For several decades a brutal army of rebels has been raiding villages in northern Uganda, kidnapping children and turning them into soldiers or wives of commanders. More than 30,000 children have been abducted over the last twenty years and forced to commit unspeakable crimes. Grace Akallo was one of these. Her story, which is the story of many Ugandan children, recounts her terrifying experience. This unforgettable book with historical background and insights from Faith McDonnell, one of the clearest voices in the church today calling for freedom and justice will inspire readers around the world to take notice, pray, and work to end this tragedy.
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More than 30,000 children have been kidnapped in Uganda. Now one of them has a voice.
When Grace Akallo was fifteen years old, rebels from the Lord's Resistance Army raided her school. Thus began her nightmarish existence as one of northern Uganda's thousands of child soldiers. Forced to endure savagery, starvation, abuse and other horrors with only her faith to sustain her, Grace eventually escaped to share her story with the world.
Faith McDonnell is an American activist and writer with a special concern for the future of the vulnerable Acholi people of northern Uganda. In Girl Soldier, Grace's personal account and Faith's historical and spiritual insights are woven together to tell the story of Uganda's forgotten children. Be inspired by this heartfelt account and moved to do your part in making sure that these children will not be forgotten.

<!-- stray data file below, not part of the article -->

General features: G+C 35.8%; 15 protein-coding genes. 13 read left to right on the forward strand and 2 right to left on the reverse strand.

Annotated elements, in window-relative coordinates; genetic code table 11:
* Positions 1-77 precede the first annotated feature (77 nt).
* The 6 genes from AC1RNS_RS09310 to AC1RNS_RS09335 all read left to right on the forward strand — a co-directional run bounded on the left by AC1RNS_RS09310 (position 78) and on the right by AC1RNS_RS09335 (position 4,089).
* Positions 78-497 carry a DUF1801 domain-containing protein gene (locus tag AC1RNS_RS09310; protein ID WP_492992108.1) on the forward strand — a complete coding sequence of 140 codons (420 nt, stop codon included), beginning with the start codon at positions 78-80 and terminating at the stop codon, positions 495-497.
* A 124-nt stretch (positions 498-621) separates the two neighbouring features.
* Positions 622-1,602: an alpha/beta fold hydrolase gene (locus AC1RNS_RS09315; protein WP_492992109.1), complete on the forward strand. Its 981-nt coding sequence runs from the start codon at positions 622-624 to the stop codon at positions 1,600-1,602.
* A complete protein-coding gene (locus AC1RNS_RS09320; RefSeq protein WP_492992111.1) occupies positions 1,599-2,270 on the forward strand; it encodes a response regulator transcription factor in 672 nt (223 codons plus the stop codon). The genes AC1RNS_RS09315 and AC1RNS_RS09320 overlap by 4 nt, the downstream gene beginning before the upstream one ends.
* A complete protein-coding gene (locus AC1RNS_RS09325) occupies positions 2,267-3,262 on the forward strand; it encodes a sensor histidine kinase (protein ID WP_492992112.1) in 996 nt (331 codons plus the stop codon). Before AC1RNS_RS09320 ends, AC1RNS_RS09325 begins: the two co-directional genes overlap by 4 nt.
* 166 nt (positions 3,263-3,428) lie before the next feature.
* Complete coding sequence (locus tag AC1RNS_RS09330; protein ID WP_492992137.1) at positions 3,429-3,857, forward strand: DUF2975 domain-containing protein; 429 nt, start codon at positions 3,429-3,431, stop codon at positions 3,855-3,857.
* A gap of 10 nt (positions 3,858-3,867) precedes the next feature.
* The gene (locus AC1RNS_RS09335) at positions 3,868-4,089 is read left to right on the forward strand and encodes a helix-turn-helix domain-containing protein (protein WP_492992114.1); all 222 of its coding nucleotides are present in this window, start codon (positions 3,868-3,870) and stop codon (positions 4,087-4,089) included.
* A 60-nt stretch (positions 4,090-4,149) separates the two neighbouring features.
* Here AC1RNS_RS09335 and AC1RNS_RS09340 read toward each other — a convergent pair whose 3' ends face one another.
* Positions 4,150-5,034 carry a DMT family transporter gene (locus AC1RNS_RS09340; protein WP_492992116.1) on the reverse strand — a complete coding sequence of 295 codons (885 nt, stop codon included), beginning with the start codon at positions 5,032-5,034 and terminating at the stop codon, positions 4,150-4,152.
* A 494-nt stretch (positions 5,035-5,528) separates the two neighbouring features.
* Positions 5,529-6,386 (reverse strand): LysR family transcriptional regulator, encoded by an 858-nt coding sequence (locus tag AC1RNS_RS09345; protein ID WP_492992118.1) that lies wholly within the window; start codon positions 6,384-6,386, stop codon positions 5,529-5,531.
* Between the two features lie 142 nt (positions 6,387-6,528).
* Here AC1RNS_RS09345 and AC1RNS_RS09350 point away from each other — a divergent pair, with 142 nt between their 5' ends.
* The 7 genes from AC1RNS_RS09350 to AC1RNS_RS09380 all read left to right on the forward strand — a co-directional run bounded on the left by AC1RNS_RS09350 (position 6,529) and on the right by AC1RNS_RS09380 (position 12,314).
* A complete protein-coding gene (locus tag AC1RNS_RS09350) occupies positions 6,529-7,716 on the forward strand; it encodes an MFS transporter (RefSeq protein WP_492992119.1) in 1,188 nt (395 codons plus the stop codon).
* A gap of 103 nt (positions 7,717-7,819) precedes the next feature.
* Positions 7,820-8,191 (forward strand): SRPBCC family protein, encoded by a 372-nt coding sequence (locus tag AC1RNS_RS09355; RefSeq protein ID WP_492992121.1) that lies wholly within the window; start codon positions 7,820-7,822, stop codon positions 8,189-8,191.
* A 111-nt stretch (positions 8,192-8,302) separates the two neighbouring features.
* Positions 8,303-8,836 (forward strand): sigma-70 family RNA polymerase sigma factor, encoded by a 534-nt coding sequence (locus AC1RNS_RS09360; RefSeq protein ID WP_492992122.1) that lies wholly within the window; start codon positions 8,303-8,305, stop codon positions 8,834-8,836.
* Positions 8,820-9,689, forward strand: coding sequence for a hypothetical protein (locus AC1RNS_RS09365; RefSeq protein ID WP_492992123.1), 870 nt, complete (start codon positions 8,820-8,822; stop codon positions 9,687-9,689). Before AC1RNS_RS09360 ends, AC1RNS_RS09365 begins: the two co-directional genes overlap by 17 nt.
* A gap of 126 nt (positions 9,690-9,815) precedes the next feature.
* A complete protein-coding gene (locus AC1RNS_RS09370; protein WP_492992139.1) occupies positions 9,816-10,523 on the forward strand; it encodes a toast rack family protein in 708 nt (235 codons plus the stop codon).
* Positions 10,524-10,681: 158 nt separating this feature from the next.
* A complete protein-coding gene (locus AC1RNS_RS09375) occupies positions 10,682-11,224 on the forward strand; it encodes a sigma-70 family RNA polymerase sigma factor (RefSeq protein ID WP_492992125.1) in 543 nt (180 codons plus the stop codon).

"A precious gift from two women, both uniquely qualified to speak for the suffering children of Uganda, one an eloquent survivor and the other a fearless advocate. It is no coincidence that their names are Grace and Faith."--Michael Card, Bible teacher and musician
"Girl Soldier is not fiction, yet that fact becomes harder to believe with every page we turn. This book is more than just a call to action. It is a challenge to our moral compass."--Adrian Bradbury, founder and director, GuluWalk
"A much-needed reminder of the suffering and faith of the people of northern Uganda. Both have gone largely unnoticed for too long."--The Rt. Rev. Robert W. Duncan, bishop, Episcopal Diocese of Pittsburgh; moderator, Anglican Communion Network
"A poignant reminder that the darkness of the soul and the cruel behaviors it leads to are more devastating than we could imagine. This is an incredible account that demands a hearing and invites a response."--Steven W. Haas, vice president, World Vision International
Faith J. H. McDonnell has worked at the Institute on Religion and Democracy in Washington D.C. since 1993. As director of the Religious Liberty Program and the Church Alliance for a New Sudan, she writes frequently and speaks widely on the subject of the persecuted church. Faith and her husband, Francis, and their daughter live in Annandale, Virginia. Grace Akallo, the former girl soldier, has testified before the U.S. Congress, worked for World Vision in Washington D.C., and had her story told on Oprah and in The Washington Post. She currently attends Gordon College in Wenham, Massachusetts.
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